Comments: The Things To Read

As Google will tell you with stunning alacrity, it was Time Magazine (gag me with a spoon) that named Power Line blog of the year. See

Posted by Frederick at April 10, 2005 12:22 PM

Thanks for the info, Frederick. :)

To tell the truth, if I'd really thought about it, I'd have Googled it myself. I wasn't honestly that interested in the whole thing until about the fifth time I ran across a scornful reference to the "award" on a blog during my daily reading.

I am...underwhelmed by Time magazine's history of awards.

Posted by Anne at April 12, 2005 03:20 PM

It would be really nice if those folks writing these articles actually READ the document instead of skimming to cherry pick a line to support their predetermined position.

The article states

The guidelines also specify that humane treatment of all detainees can be limited by “military necessity,” a position that is both contrary to international and domestic law and opens the door to mistreatment and even torture of detainees.

The actual document (page I4, lines 1-18) states

the inhumane treatment of detainees is prohibited by international law and DOD policy. There is NO (my emphasis) military necessity exception to this humane treatment mandate. Accordingly, neither the stress of combat operations, the need for actionable information, nor the provocations by captured/detained personnel justify deviation form this obligation. Acts and/or omissions that constitute inhumane treatment must be immediately reported and investigated by appropriate authorities IAW DOD policy.

“Instead of correcting current violations of the Geneva Conventions, these guidelines would shred the conventions further,” said Kenneth Roth, executive director of Human Rights Watch. “The policies set out in this document could even require personnel to commit war crimes.”

No, what this document reflects is a gap in the previous set of Geneva convention treaties that apply to international armed conflict. Groups like AQ have "declared war" on the US and other nations, yet are not signatories of the GC nor claim any responsibilities or need to abide by it.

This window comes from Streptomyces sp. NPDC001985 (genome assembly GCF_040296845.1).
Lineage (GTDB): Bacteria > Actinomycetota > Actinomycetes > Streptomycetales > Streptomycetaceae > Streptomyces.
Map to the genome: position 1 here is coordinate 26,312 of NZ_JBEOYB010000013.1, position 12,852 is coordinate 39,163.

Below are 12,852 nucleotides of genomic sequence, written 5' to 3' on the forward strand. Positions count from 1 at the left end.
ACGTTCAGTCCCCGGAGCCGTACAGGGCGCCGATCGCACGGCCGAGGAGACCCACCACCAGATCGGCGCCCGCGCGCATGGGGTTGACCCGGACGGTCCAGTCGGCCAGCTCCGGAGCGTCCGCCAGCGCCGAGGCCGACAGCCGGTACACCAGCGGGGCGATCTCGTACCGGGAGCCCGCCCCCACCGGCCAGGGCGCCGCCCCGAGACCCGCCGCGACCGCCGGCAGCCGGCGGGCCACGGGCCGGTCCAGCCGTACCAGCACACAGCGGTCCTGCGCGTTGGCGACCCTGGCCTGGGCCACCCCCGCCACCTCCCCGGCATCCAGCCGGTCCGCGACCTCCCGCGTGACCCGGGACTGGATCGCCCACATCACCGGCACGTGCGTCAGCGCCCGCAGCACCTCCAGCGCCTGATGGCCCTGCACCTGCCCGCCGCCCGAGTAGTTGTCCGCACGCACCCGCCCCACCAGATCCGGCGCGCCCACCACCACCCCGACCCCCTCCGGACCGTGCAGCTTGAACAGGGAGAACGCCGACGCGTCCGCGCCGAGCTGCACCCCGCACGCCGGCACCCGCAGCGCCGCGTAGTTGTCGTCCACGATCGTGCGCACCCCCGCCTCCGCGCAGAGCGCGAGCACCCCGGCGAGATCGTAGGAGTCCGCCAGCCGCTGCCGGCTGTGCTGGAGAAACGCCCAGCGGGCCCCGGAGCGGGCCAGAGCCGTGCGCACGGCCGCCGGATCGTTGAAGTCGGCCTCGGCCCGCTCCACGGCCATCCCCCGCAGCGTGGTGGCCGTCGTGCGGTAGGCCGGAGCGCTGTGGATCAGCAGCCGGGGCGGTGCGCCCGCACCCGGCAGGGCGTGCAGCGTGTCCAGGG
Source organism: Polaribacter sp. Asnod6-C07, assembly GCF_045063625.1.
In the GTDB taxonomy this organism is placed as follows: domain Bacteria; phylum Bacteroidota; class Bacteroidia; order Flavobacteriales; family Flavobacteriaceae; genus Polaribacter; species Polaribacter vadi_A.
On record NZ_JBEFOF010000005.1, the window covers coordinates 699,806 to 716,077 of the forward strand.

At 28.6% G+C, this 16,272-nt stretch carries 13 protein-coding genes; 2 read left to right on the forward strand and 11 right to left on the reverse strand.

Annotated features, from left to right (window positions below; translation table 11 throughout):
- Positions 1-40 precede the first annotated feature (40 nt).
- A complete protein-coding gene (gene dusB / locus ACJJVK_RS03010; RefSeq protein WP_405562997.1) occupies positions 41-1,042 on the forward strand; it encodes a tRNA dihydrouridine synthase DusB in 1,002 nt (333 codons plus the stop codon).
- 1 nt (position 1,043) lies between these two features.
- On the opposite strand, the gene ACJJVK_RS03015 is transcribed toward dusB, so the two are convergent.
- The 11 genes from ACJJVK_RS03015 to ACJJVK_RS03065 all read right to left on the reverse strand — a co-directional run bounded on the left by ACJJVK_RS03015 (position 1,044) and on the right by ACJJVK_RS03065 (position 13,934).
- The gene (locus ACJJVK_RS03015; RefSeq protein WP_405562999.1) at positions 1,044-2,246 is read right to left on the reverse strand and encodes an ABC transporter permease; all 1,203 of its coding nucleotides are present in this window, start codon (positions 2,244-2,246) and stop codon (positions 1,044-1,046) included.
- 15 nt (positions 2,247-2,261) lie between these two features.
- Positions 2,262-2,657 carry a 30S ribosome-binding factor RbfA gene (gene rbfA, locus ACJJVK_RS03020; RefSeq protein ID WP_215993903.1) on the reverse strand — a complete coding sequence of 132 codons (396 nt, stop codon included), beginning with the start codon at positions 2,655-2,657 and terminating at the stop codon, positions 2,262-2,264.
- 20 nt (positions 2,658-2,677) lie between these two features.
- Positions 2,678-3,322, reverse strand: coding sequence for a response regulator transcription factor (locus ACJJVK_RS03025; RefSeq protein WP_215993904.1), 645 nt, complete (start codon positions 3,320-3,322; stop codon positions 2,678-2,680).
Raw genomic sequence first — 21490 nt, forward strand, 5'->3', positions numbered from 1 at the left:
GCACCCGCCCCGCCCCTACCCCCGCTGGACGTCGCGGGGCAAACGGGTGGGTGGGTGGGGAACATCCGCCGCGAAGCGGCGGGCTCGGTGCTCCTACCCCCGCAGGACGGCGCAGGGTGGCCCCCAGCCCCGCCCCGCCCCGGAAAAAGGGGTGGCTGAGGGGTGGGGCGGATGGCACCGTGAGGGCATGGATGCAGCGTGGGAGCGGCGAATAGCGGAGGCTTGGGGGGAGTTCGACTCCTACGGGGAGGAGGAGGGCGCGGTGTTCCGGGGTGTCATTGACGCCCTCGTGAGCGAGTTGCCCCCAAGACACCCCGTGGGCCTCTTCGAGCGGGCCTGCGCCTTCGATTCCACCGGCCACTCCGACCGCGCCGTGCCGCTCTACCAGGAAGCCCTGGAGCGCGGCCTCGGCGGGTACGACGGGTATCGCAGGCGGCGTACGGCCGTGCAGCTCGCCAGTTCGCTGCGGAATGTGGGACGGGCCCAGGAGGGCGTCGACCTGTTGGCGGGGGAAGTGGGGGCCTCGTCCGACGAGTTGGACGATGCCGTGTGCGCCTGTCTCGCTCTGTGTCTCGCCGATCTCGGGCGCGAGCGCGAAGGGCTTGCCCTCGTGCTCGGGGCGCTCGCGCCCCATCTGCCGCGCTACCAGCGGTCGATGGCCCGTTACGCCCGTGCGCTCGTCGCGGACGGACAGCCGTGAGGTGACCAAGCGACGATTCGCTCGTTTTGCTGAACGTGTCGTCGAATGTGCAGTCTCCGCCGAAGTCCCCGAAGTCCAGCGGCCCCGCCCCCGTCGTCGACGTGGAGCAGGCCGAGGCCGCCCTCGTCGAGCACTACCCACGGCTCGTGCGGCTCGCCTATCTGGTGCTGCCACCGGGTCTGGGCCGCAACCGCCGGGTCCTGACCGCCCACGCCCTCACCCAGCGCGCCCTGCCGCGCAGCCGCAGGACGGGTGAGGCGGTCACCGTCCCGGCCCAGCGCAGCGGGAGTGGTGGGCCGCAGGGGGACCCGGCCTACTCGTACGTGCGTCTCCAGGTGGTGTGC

I have little doubt the folks at HRW believe the idea that "Injustice anywhere is a threat to justice everywhere." Yet, they seem pretty comfortable with the notion that because there are terrorist groups that don't explicitly target the US, the US shouldn't take action against terrorists if we happen to catch them. Glad state and local law enforcement doesn't operate that way.

If they think this new category is a problem, go pound on the door of Kofi Annan and the UN and demand another round of GC talks to deal with members of groups like Islamic Jihad or AQ. I'm sure they'll find lots of people supportive of the position implied by the article.

Or better yet..about going on Al-Jazerra or other media with the same passion and energies everytime one of the captives taken by AQ, Abu-Sayef, FARC, etc. is found tortured and mutilated? They seem content to take on the big nation states, but silent on terrorist groups. (A search on their website doesn't seem to show much after 2002).

I appreciate the roles that external watchdog organizations can play in keeping pressure on government agencies to live up to their legal and moral responsibilities. But selective (and often biased) targeting after a point becomes rather unproductive.

I won't hold my breath for PETA to target bikers wearing leather as opposed to mainly woman wearing fur though either.

Posted by Col Steve at April 14, 2005 10:16 AM